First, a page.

Carlow-based Aquamonitrix employs more than 50 people and has customers across the globe, from Norway and the Netherlands to Canada.
Aquamonitrix, an Irish company that has developed a novel way to measure nitrate content in water for the fishing industry, has emerged as BIM Aquatech Business of the Year.
Based in Co Carlow, Aquamonitrix was one of three Irish aquatech companies in the running for the inaugural Business of the Year award hosted by BIM (Bord Iascaigh Mhara), Ireland’s seafood development agency. The other two were Aqualicence and Konree Innovation.
Aquamonitrix is delivering a dataset to the water industry on nitrates and nitrites that are toxic to fish, but which were previously impossible to measure in real time. The company is a spin-out of oil and environmental analysis company TE Laboratories, which was founded in 1991.
The company then developed a solution for monitoring water quality two years ago. Since then, its analyser has been bought by fish farms around the world. Today, Aquamonitrix employs more than 50 people and has customers across the globe, from Norway and the Netherlands to Canada.
“This means a lot [to] us, especially as we are new to the aquaculture sector,” said Aquamonitrix director Mark Bowkett upon winning the award at a conference yesterday (19 October).
“Our participation in the BIM Innovation Studio Programme was a gamechanger and helped us to develop this opportunity. It has been a steep learning curve. But the Innovation Studio helped us to determine that we had a value proposition for the aquaculture industry.”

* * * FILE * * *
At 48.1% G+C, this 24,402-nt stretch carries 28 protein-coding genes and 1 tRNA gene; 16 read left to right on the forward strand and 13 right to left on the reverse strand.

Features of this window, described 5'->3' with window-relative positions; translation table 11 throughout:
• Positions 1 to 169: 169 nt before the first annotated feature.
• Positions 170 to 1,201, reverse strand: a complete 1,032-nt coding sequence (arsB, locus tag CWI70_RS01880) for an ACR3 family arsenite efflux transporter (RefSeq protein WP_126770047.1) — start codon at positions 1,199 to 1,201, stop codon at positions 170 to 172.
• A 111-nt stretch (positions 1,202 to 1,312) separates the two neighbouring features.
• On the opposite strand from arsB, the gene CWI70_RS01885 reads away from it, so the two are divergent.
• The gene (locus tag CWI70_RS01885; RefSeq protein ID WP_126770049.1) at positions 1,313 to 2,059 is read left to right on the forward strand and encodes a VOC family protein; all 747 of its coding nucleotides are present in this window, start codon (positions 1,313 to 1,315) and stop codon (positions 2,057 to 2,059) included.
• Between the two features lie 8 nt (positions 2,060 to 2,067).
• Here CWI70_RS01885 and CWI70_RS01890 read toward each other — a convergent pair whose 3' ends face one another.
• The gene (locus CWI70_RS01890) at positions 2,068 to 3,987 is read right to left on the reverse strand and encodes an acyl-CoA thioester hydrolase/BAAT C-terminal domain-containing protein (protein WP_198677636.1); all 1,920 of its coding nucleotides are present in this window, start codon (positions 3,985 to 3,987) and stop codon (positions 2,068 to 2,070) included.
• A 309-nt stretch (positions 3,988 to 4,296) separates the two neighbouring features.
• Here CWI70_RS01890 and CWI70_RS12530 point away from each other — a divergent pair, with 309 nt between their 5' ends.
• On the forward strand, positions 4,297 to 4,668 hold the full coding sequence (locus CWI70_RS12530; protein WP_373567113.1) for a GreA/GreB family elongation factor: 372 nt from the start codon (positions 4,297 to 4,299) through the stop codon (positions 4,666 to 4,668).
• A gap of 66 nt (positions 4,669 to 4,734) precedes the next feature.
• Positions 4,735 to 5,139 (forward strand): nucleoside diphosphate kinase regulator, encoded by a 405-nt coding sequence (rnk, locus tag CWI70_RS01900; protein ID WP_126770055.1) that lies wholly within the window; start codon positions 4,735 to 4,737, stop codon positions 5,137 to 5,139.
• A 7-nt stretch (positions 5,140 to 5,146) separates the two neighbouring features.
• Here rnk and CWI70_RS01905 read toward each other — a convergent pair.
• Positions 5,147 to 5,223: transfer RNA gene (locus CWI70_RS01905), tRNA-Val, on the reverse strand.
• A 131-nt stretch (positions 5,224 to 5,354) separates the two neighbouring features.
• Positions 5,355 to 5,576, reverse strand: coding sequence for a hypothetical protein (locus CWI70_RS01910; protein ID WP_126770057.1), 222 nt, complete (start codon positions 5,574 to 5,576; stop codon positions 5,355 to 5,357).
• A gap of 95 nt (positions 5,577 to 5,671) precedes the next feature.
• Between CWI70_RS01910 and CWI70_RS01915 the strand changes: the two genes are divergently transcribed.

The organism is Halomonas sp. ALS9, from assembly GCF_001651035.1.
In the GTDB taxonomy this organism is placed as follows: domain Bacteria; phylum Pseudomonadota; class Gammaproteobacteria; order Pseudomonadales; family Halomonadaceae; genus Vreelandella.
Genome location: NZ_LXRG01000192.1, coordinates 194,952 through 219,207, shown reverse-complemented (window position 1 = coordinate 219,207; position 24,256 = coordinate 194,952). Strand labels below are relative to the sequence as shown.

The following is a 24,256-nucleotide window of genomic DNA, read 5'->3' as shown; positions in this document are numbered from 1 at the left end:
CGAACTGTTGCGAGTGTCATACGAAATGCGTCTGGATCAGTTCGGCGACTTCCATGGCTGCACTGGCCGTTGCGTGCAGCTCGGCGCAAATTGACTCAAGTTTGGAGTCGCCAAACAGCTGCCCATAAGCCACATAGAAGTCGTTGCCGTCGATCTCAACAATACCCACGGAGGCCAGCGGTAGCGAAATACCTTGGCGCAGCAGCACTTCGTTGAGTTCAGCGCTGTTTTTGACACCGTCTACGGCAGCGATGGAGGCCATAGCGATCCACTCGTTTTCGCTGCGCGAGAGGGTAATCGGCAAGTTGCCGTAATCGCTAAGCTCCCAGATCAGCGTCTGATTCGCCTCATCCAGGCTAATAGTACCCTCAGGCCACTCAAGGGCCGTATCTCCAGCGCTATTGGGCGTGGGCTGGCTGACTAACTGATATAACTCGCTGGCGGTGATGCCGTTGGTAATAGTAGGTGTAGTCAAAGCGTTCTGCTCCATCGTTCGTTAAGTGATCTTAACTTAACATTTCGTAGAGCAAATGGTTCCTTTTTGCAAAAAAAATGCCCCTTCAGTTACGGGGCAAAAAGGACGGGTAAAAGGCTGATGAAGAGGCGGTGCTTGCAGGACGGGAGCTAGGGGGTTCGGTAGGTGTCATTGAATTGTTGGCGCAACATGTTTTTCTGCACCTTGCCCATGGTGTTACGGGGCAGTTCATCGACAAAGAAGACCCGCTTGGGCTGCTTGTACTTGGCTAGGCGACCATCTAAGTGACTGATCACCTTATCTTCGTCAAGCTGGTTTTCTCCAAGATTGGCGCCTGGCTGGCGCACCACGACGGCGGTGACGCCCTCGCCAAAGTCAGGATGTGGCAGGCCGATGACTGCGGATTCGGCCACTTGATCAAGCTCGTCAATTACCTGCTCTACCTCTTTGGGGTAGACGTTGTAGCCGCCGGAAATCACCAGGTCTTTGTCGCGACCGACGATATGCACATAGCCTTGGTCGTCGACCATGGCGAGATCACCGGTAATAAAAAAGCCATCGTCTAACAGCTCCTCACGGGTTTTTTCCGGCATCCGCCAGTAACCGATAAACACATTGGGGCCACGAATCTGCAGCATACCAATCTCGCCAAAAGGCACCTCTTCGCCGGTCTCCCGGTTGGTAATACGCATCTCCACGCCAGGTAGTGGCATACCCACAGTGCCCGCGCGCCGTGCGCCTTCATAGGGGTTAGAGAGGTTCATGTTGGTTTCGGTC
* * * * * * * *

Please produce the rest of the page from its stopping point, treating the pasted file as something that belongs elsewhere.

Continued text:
According to BIM, Irish aquatech companies turned over €212m last year, prompting some to proclaim that Ireland has the potential to become the ‘Silicon Valley of aquatech’.
To help promote this burgeoning industry to more entrepreneurs and investors, BIM hosted the two-week Innovation Studio programme in Killorglin, Co Kerry, where eight companies were whittled down to three finalists, and eventually, one winner.
“We have a small aquaculture industry compared to the likes of Norway or Scotland,” Richard Donnelly, development and innovation director at BIM, told SiliconRepublic.com in a recent interview.
“But where we have a real advantage is in our young, educated population and our tech industry, especially around pharma, genetics, financial services and IT.
“What we are looking for, is to cross-fertilise those industries into the aquaculture industry. We need start-up companies coming to service that industry from those other disciplines.”
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